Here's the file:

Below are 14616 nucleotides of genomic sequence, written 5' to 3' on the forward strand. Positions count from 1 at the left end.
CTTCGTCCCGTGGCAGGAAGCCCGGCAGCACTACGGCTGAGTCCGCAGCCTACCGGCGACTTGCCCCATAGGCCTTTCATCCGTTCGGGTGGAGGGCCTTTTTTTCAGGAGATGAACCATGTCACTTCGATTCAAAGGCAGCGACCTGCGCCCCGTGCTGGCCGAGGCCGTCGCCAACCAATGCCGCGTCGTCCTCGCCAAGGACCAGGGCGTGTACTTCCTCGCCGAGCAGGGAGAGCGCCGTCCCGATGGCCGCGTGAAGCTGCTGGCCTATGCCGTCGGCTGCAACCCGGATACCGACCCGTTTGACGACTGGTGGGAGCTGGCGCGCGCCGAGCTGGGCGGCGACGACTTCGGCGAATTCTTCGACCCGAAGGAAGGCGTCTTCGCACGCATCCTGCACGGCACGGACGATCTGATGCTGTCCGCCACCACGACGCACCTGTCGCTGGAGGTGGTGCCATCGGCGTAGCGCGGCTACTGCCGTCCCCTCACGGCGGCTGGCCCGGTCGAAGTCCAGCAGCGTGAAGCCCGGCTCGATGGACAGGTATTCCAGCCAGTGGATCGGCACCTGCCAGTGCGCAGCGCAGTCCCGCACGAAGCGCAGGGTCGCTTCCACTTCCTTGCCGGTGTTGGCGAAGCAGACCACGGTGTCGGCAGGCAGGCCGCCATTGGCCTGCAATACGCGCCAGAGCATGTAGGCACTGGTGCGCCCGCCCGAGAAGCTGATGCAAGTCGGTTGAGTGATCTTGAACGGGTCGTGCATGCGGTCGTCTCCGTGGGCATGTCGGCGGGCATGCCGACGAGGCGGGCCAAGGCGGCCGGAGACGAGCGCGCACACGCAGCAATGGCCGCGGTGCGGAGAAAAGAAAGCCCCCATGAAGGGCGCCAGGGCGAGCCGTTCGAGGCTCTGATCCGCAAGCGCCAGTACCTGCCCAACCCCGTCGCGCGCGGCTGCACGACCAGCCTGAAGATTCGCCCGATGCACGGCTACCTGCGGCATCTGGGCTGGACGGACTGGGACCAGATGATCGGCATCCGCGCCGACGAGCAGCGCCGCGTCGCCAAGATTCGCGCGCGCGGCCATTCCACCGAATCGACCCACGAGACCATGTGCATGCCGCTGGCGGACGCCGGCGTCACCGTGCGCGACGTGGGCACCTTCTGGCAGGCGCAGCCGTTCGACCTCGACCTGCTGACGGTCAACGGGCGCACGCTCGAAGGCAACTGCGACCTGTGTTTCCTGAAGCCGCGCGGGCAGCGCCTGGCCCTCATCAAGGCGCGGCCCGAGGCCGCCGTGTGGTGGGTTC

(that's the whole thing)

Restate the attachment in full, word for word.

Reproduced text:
Below are 14616 nucleotides of genomic sequence, written 5' to 3' on the forward strand. Positions count from 1 at the left end.
CTTCGTCCCGTGGCAGGAAGCCCGGCAGCACTACGGCTGAGTCCGCAGCCTACCGGCGACTTGCCCCATAGGCCTTTCATCCGTTCGGGTGGAGGGCCTTTTTTTCAGGAGATGAACCATGTCACTTCGATTCAAAGGCAGCGACCTGCGCCCCGTGCTGGCCGAGGCCGTCGCCAACCAATGCCGCGTCGTCCTCGCCAAGGACCAGGGCGTGTACTTCCTCGCCGAGCAGGGAGAGCGCCGTCCCGATGGCCGCGTGAAGCTGCTGGCCTATGCCGTCGGCTGCAACCCGGATACCGACCCGTTTGACGACTGGTGGGAGCTGGCGCGCGCCGAGCTGGGCGGCGACGACTTCGGCGAATTCTTCGACCCGAAGGAAGGCGTCTTCGCACGCATCCTGCACGGCACGGACGATCTGATGCTGTCCGCCACCACGACGCACCTGTCGCTGGAGGTGGTGCCATCGGCGTAGCGCGGCTACTGCCGTCCCCTCACGGCGGCTGGCCCGGTCGAAGTCCAGCAGCGTGAAGCCCGGCTCGATGGACAGGTATTCCAGCCAGTGGATCGGCACCTGCCAGTGCGCAGCGCAGTCCCGCACGAAGCGCAGGGTCGCTTCCACTTCCTTGCCGGTGTTGGCGAAGCAGACCACGGTGTCGGCAGGCAGGCCGCCATTGGCCTGCAATACGCGCCAGAGCATGTAGGCACTGGTGCGCCCGCCCGAGAAGCTGATGCAAGTCGGTTGAGTGATCTTGAACGGGTCGTGCATGCGGTCGTCTCCGTGGGCATGTCGGCGGGCATGCCGACGAGGCGGGCCAAGGCGGCCGGAGACGAGCGCGCACACGCAGCAATGGCCGCGGTGCGGAGAAAAGAAAGCCCCCATGAAGGGCGCCAGGGCGAGCCGTTCGAGGCTCTGATCCGCAAGCGCCAGTACCTGCCCAACCCCGTCGCGCGCGGCTGCACGACCAGCCTGAAGATTCGCCCGATGCACGGCTACCTGCGGCATCTGGGCTGGACGGACTGGGACCAGATGATCGGCATCCGCGCCGACGAGCAGCGCCGCGTCGCCAAGATTCGCGCGCGCGGCCATTCCACCGAATCGACCCACGAGACCATGTGCATGCCGCTGGCGGACGCCGGCGTCACCGTGCGCGACGTGGGCACCTTCTGGCAGGCGCAGCCGTTCGACCTCGACCTGCTGACGGTCAACGGGCGCACGCTCGAAGGCAACTGCGACCTGTGTTTCCTGAAGCCGCGCGGGCAGCGCCTGGCCCTCATCAAGGCGCGGCCCGAGGCCGCCGTGTGGTGGGTTC